Defense Date


Graduation Date

Spring 2005


Immediate Access

Submission Type


Degree Name



Clinical Psychology


McAnulty College and Graduate School of Liberal Arts

Committee Chair

Paul Richer

Committee Member

Daniel Burston

Committee Member

Michael Sipiora


forensic psychology, phenomenology, qualitative research


The police officers of the NYPD who responded to the scene of the terrorist attacks on the World Trade Center on September 11, 2001 faced a sudden and large-scale catastrophe that caused the deaths of many innocent civilians and threatened their own lives. The present study examines the lived meanings of this experience for three police officers who survived the collapse of the Twin Towers while acting in the performance of their duty. Although a great deal of research has been conducted in the field of psychological trauma, the existential meaning of traumatic events for those that live through them is not well understood. In addition, there is little empirical research that examines the particular nature of traumatic experiences as experienced by police officers in the line of duty. Further, because no disaster such as this, caused intentionally and resulting in such mass-scale devastation and loss of life had ever occurred in the United States, the experience of police officers in living through such an event had not been studied.

In order to collect the data for this research I conducted interviews with three police officers who had been at the World Trade Center site when the buildings collapsed. I asked them to describe their experiences on that day in detail. Phenomenological analysis of these interviews revealed several significant lived meanings of the experience for these police officers. The findings were organized into a general structural narrative delineating ten themes of existential importance for the officers.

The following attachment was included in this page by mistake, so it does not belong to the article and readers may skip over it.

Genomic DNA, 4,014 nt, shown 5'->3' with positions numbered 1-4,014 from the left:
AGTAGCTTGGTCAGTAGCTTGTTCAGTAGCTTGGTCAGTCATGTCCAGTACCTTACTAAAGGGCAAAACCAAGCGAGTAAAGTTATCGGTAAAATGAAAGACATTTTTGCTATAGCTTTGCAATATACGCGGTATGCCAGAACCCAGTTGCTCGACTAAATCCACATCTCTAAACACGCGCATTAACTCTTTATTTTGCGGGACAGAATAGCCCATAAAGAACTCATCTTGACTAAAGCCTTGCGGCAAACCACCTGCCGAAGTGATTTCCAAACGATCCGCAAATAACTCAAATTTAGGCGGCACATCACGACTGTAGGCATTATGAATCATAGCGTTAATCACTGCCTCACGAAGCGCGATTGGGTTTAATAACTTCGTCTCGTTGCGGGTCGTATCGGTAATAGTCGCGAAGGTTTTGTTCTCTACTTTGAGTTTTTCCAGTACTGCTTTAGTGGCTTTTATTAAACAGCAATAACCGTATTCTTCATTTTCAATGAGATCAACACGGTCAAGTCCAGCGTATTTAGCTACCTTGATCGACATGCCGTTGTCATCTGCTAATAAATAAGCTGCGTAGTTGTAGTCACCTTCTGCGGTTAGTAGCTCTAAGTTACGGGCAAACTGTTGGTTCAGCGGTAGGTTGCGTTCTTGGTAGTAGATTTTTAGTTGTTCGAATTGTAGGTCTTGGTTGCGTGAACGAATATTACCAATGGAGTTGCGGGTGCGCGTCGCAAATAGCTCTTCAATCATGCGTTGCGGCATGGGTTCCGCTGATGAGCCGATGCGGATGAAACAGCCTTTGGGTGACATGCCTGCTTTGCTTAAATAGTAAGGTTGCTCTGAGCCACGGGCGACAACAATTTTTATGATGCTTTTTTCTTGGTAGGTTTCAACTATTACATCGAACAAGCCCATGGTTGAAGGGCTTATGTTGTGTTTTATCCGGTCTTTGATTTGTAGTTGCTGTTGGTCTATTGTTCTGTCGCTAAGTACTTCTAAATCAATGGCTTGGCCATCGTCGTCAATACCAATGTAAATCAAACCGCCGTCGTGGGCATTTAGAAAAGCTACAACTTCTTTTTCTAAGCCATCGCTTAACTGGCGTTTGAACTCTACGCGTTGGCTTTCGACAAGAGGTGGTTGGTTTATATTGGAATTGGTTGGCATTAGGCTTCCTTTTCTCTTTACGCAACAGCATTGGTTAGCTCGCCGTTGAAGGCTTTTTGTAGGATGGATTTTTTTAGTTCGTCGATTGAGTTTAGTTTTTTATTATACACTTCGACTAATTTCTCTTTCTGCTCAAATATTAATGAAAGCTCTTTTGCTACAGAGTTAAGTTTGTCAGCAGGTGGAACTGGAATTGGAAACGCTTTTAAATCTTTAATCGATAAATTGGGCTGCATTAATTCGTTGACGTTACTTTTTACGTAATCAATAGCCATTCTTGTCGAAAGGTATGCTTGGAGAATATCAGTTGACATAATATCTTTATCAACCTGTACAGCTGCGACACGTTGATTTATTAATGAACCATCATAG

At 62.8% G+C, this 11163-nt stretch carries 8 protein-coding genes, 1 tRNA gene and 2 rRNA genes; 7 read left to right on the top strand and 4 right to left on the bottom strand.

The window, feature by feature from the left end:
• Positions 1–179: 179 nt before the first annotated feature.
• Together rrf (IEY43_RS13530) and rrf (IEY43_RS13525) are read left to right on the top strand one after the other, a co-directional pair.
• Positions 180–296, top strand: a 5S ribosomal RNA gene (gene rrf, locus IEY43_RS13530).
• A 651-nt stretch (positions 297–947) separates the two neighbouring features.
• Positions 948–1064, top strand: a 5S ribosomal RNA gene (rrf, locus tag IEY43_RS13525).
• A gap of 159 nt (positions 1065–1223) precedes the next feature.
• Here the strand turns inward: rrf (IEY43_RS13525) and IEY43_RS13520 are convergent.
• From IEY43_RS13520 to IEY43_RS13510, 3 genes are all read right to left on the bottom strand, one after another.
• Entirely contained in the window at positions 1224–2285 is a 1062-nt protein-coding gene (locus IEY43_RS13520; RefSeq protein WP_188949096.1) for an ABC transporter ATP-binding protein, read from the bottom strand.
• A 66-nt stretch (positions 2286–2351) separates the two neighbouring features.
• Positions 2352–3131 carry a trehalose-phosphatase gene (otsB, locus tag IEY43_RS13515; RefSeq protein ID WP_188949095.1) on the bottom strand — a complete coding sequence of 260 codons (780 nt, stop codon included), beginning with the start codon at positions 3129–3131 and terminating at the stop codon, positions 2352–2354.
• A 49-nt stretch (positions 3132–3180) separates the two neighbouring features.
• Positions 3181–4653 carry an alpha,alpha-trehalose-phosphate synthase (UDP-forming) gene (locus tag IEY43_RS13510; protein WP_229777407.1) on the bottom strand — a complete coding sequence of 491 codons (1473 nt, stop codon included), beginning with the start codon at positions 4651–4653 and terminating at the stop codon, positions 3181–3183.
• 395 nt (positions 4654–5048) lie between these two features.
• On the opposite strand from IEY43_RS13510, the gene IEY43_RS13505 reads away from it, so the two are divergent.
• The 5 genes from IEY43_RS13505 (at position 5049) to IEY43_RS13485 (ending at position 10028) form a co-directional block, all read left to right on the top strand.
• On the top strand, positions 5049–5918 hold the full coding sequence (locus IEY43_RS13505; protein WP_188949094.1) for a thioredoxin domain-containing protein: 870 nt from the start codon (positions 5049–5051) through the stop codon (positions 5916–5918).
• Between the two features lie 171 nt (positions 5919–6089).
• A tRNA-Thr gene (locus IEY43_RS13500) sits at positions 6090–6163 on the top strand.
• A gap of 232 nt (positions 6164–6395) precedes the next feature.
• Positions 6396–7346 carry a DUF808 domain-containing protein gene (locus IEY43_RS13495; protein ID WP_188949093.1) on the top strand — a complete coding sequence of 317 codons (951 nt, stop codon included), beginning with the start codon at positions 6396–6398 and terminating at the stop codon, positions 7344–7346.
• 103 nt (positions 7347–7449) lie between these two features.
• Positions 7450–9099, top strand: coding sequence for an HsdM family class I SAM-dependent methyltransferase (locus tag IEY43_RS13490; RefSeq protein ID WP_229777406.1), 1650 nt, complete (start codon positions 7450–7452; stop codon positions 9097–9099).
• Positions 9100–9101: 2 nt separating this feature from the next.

The results reveal that the officers identified strongly with their roles as police officers with the NYPD. They took seriously their dedication to protect and serve the public, and held saving lives as their highest value. Because of this, the officers were especially distressed when they witnessed the deaths of innocent people, those who jumped to their deaths from the burning towers or who were killed on the ground. The officers, typically assuming a position of confidence and power, were helpless to perform their most sacred duty. As the world around them changed so dramatically and so horribly, the officers continued to uphold the value they placed in their duty to help save lives. The findings reveal the importance for the officers of being in the world with others, and participating in a shared humanity. Each one of the officers encountered the very real possibility of dying that day, and they all thought of others during what could have been their final moments. The officers came to terms with having survived by maintaining a belief in the value of being in service of others, and that their survival would mean the fostering of aid for others in the future.